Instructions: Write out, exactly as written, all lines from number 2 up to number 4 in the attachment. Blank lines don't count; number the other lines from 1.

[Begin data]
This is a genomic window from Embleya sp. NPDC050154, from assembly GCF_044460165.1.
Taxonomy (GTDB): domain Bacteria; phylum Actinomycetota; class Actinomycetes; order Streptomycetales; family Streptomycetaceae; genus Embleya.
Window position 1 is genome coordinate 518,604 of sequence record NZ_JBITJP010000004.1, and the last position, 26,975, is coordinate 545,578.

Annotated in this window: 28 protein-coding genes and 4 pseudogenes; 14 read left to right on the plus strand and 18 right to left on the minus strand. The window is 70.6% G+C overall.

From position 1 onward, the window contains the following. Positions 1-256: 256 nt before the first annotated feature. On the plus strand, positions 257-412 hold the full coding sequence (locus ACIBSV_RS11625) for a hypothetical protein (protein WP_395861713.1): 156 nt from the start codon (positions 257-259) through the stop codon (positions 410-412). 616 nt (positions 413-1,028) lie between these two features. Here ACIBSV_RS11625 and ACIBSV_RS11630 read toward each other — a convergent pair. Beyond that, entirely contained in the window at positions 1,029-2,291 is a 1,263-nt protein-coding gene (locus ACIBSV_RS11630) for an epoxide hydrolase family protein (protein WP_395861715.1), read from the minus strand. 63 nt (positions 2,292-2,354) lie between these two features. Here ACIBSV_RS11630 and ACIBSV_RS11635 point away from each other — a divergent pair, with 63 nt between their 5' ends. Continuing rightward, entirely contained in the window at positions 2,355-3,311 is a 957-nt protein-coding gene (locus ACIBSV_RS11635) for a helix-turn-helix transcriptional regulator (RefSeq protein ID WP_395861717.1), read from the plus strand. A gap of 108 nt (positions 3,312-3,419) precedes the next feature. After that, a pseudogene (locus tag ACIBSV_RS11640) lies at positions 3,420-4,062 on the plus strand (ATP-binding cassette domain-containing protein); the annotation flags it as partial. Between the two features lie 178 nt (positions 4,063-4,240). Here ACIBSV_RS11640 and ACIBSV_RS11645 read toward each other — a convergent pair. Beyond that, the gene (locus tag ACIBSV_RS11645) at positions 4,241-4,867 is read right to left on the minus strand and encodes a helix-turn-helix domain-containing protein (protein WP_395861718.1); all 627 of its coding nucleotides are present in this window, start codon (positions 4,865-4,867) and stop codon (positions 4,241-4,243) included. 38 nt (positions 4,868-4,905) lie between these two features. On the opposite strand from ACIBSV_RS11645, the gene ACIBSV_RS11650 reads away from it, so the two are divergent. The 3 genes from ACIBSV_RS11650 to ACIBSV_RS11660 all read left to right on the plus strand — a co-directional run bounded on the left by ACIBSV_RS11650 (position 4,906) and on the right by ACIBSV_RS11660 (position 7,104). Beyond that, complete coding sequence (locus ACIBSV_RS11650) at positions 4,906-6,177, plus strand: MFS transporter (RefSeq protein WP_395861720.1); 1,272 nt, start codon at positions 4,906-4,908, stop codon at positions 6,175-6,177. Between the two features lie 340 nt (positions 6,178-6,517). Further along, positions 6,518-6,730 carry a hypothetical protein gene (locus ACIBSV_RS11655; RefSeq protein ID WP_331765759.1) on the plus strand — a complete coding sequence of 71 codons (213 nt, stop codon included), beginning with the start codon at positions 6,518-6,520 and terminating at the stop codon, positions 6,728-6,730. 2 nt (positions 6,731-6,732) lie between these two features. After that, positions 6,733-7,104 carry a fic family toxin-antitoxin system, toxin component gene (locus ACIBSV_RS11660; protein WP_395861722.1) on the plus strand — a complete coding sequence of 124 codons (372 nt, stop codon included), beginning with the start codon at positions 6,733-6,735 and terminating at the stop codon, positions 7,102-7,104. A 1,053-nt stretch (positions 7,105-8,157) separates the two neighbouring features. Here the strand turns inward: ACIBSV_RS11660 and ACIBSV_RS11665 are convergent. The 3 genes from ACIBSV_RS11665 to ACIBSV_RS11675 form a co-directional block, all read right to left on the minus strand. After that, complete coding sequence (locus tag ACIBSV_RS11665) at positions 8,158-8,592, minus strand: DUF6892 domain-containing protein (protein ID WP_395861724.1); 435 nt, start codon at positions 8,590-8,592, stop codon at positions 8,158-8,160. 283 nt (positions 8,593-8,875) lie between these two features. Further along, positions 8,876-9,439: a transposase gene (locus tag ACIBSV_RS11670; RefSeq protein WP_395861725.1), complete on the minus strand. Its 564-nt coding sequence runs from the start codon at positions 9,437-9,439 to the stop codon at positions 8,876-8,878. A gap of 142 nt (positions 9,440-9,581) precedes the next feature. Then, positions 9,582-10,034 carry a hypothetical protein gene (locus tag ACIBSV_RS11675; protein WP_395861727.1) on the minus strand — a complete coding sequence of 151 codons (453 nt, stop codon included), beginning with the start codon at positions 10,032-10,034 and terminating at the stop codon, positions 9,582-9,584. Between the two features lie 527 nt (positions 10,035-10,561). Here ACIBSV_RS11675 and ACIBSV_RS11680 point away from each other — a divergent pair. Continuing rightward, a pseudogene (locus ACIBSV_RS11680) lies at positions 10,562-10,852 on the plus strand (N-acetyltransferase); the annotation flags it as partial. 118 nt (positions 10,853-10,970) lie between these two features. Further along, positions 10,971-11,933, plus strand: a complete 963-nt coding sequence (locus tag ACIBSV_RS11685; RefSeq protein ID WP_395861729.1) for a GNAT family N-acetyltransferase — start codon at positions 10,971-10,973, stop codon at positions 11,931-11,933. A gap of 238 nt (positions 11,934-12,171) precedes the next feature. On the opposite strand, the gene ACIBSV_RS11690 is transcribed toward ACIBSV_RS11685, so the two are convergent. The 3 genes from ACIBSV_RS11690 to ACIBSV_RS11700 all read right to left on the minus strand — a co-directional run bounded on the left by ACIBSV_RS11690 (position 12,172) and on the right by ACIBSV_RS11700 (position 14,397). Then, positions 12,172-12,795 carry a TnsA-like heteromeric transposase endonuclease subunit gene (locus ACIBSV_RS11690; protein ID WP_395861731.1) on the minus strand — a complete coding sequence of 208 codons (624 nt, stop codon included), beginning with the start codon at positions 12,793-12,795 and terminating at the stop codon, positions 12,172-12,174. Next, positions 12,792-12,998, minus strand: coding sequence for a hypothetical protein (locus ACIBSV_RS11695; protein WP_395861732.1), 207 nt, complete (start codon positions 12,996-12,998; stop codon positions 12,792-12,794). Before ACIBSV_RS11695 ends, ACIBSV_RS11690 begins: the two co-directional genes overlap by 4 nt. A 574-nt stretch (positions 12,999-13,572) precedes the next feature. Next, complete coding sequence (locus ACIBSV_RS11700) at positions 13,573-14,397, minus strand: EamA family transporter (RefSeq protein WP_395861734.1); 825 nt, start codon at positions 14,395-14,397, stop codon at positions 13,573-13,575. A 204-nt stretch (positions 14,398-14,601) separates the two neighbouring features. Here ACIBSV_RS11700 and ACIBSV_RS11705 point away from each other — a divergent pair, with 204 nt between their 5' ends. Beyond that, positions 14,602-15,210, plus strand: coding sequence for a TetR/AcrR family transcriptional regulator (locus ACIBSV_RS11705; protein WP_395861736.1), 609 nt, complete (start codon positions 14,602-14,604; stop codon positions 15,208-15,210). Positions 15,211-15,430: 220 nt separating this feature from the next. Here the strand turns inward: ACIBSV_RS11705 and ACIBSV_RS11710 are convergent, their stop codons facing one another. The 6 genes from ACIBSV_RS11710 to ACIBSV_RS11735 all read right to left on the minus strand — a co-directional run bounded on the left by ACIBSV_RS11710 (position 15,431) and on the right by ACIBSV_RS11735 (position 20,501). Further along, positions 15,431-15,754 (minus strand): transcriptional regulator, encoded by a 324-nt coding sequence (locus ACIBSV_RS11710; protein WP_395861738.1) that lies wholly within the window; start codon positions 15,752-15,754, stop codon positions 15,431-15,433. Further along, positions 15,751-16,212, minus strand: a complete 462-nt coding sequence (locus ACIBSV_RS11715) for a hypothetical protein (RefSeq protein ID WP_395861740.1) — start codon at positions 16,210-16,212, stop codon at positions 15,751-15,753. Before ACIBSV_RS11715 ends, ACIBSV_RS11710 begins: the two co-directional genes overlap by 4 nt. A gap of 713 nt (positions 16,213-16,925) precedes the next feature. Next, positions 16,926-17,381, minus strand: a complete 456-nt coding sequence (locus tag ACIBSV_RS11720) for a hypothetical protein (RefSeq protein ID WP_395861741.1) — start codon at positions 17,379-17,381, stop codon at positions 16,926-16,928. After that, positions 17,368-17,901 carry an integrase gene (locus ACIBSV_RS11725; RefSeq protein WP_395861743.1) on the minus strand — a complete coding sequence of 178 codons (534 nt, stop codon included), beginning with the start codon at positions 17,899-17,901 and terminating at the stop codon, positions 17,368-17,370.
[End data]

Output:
Taxonomy (GTDB): domain Bacteria; phylum Actinomycetota; class Actinomycetes; order Streptomycetales; family Streptomycetaceae; genus Embleya.
Window position 1 is genome coordinate 518,604 of sequence record NZ_JBITJP010000004.1, and the last position, 26,975, is coordinate 545,578.

Annotated in this window: 28 protein-coding genes and 4 pseudogenes; 14 read left to right on the plus strand and 18 right to left on the minus strand. The window is 70.6% G+C overall.